Abstract

The transport of charged molecules across biological membranes faces the dual problem of accommodating charges in a highly hydrophobic environment while maintaining selective substrate translocation. This has been the subject of a particular controversy for the exchange of ammonium across cellular membranes, an essential process in all domains of life. Ammonium transport is mediated by the ubiquitous Amt/Mep/Rh transporters that includes the human Rhesus factors. Here, using a combination of electrophysiology, yeast functional complementation and extended molecular dynamics simulations, we reveal a unique two-lane pathway for electrogenic NH4+ transport in two archetypal members of the family, the transporters AmtB from Escherichia coli and Rh50 from Nitrosomonas europaea. The pathway underpins a mechanism by which charged H+ and neutral NH3 are carried separately across the membrane after NH4+ deprotonation. This mechanism defines a new principle of achieving transport selectivity against competing ions in a biological transport process.

Data availability

All data generated or analysed during this study are included in the manuscript and supporting files. Source data files have been provided for Figures 1-5 and Table 2.

Article and author information

Author details

  1. Gordon Williamson

    Strathclyde Institute of Pharmacy and Biomedical Sciences, University of Strathclyde, Glasgow, United Kingdom
    Competing interests
    The authors declare that no competing interests exist.
  2. Giulia Tamburrino

    School of Life Sciences, University of Dundee, Dundee, United Kingdom
    Competing interests
    The authors declare that no competing interests exist.
  3. Adriana Bizior

    Strathclyde Institute of Pharmacy and Biomedical Sciences, University of Strathclyde, Glasgow, United Kingdom
    Competing interests
    The authors declare that no competing interests exist.
  4. Mélanie Boeckstaens

    Department of Molecular Biology, Université Libre de Bruxelles, Gosselies, Belgium
    Competing interests
    The authors declare that no competing interests exist.
    ORCID icon "This ORCID iD identifies the author of this article:" 0000-0003-1629-7403
  5. Gaëtan Dias Mirandela

    Strathclyde Institute of Pharmacy and Biomedical Sciences, University of Strathclyde, Glasgow, United Kingdom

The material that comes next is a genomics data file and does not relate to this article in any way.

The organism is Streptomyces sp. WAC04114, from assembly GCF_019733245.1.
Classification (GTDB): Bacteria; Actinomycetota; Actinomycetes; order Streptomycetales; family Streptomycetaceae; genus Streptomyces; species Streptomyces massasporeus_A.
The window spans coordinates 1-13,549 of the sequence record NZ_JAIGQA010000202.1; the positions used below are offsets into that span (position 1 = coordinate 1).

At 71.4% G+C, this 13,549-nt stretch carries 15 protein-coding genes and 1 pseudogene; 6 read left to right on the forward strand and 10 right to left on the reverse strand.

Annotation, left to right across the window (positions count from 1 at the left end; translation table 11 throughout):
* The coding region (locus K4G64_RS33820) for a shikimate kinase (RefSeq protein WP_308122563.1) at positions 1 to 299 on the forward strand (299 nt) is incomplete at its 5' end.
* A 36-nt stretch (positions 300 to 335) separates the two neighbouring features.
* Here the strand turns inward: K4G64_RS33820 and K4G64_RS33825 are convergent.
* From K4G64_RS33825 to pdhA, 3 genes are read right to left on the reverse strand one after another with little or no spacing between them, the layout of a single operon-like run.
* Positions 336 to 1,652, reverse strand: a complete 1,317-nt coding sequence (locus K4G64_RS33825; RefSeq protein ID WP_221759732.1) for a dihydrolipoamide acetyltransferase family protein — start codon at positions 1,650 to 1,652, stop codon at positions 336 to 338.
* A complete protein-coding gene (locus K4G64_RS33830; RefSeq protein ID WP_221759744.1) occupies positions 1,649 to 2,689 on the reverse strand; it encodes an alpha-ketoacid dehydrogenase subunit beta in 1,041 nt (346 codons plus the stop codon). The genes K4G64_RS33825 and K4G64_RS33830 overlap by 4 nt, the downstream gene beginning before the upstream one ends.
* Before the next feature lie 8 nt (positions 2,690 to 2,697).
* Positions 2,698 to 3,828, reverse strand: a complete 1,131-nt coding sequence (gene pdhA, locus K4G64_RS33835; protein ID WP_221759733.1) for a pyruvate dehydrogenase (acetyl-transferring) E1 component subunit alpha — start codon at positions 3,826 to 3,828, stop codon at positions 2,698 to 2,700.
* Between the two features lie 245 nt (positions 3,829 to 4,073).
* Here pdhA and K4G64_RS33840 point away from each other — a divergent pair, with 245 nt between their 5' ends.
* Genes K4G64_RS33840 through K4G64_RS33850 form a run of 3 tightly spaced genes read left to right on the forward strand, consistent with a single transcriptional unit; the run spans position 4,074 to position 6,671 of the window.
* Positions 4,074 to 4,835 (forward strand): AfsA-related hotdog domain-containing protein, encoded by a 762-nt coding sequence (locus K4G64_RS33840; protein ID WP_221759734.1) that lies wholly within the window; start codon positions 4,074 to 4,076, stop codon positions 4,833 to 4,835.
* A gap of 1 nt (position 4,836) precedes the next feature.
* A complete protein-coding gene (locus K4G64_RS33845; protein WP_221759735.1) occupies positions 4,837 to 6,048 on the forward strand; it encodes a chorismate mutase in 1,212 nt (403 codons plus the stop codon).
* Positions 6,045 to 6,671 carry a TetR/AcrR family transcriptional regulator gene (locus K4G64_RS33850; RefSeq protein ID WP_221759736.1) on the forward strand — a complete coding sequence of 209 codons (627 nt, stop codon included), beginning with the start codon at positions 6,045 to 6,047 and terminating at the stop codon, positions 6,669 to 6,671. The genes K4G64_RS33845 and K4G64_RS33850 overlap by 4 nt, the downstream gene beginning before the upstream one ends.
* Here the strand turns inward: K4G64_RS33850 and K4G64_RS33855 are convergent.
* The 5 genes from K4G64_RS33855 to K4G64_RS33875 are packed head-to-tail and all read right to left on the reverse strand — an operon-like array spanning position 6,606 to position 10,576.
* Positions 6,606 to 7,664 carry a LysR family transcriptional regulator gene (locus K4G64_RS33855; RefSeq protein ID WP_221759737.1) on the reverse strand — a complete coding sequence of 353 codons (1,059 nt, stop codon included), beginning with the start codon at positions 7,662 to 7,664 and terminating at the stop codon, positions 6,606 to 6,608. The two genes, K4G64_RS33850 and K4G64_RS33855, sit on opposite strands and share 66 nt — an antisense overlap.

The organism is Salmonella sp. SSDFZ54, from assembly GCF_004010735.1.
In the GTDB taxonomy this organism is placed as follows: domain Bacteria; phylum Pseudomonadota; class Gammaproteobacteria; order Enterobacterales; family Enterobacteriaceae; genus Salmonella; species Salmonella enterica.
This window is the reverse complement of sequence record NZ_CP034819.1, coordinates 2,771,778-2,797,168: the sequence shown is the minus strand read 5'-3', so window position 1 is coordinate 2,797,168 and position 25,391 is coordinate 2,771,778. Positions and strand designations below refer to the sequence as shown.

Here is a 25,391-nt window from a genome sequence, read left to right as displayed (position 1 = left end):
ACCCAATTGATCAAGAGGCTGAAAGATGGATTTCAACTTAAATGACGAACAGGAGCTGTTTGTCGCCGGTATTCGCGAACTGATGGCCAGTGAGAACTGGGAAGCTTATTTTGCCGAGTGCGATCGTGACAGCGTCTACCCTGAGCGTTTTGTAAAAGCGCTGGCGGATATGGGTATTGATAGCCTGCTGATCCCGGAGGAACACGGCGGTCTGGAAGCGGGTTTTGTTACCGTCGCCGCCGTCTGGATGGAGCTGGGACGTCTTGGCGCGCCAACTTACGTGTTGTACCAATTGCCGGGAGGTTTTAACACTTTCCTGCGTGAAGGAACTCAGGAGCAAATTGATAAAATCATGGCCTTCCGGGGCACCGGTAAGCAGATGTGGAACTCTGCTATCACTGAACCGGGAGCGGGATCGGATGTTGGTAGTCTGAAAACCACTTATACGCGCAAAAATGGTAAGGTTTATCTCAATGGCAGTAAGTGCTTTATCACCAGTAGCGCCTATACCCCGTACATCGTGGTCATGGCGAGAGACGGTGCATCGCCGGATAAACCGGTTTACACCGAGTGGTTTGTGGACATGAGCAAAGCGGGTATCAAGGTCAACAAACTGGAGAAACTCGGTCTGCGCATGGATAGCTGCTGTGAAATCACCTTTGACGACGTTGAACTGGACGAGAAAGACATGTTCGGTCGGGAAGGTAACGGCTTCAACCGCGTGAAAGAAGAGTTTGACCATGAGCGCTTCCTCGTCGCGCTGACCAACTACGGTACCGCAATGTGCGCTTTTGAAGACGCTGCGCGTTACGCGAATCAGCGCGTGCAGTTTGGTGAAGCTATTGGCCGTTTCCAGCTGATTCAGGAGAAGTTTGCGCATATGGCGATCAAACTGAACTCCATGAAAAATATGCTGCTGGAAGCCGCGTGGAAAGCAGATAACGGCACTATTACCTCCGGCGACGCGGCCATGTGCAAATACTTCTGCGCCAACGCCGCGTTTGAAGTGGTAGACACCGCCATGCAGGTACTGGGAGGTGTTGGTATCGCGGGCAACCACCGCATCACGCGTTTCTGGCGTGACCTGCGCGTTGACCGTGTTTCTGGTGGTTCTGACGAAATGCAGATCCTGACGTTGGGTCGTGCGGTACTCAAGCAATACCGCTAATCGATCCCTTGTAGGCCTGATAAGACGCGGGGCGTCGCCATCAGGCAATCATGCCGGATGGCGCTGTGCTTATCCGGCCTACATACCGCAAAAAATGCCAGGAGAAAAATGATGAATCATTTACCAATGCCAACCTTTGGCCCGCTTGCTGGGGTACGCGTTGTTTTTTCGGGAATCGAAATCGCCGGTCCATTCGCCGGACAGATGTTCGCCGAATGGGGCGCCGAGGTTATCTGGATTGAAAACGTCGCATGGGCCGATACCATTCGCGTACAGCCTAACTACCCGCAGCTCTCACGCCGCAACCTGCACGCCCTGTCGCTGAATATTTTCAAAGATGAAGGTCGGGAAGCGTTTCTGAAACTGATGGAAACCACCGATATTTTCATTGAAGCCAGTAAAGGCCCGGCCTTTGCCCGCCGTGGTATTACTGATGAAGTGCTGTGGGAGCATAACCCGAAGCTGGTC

Competing interests
    The authors declare that no competing interests exist.
    ORCID icon "This ORCID iD identifies the author of this article:" 0000-0001-5871-6288
  6. Marcus Bage

    School of Life Sciences, University of Dundee, Dundee, United Kingdom
    Competing interests
    The authors declare that no competing interests exist.
  7. Andrei Pisliakov

    School of Life Sciences, University of Dundee, Dundee, United Kingdom
    Competing interests
    The authors declare that no competing interests exist.
  8. Callum M Ives

    School of Life Sciences, University of Dundee, Dundee, United Kingdom
    Competing interests
    The authors declare that no competing interests exist.
    ORCID icon "This ORCID iD identifies the author of this article:" 0000-0003-0511-1220
  9. Eilidh Terras

    Strathclyde Institute of Pharmacy and Biomedical Sciences, University of Strathclyde, Glasgow, United Kingdom
    Competing interests
    The authors declare that no competing interests exist.
  10. Paul A Hoskisson

    Strathclyde Institute of Pharmacy and Biomedical Sciences, University of Strathclyde, Glasgow, United Kingdom
    Competing interests
    The authors declare that no competing interests exist.
  11. Anna-Maria Marini

    Department of Molecular Biology, Université Libre de Bruxelles, Gosselies, Belgium
    Competing interests
    The authors declare that no competing interests exist.
  12. Ulrich Zachariae

    School of Life Sciences / School of Science and Engineering, University of Dundee, Dundee, United Kingdom
    For correspondence
    u.zachariae@dundee.ac.uk
    Competing interests
    The authors declare that no competing interests exist.
  13. Arnaud Javelle

    Strathclyde Institute of Pharmacy and Biomedical Sciences, University of Strathclyde, Glasgow, United Kingdom
    For correspondence
    arnaud.javelle@strath.ac.uk
    Competing interests
    The authors declare that no competing interests exist.
    ORCID icon "This ORCID iD identifies the author of this article:" 0000-0002-3611-5737

Funding

Tenovus (S17-07)

  • Arnaud Javelle

Scottish Universities Physics Alliance (NA)

  • Ulrich Zachariae

Natural Environment Research Council (NE/M001415/1)

  • Paul A Hoskisson

The funders had no role in study design, data collection and interpretation, or the decision to submit the work for publication.

Reviewing Editor

  1. Nir Ben-Tal, Tel Aviv University, Israel

Version history

  1. Received: March 24, 2020
  2. Accepted: July 13, 2020
  3. Accepted Manuscript published: July 14, 2020 (version 1)
  4. Version of Record published: August 25, 2020 (version 2)
  5. Version of Record updated: January 27, 2022 (version 3)

Copyright

© 2020, Williamson et al.

This article is distributed under the terms of the Creative Commons Attribution License permitting unrestricted use and redistribution provided that the original author and source are credited.

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  1. Gordon Williamson
  2. Giulia Tamburrino
  3. Adriana Bizior
  4. Mélanie Boeckstaens
  5. Gaëtan Dias Mirandela
  6. Marcus Bage
  7. Andrei Pisliakov
  8. Callum M Ives
  9. Eilidh Terras
  10. Paul A Hoskisson
  11. Anna-Maria Marini
  12. Ulrich Zachariae
  13. Arnaud Javelle
(2020)
A two-lane mechanism for selective biological ammonium transport
eLife 9:e57183.
https://doi.org/10.7554/eLife.57183

Share this article

https://doi.org/10.7554/eLife.57183

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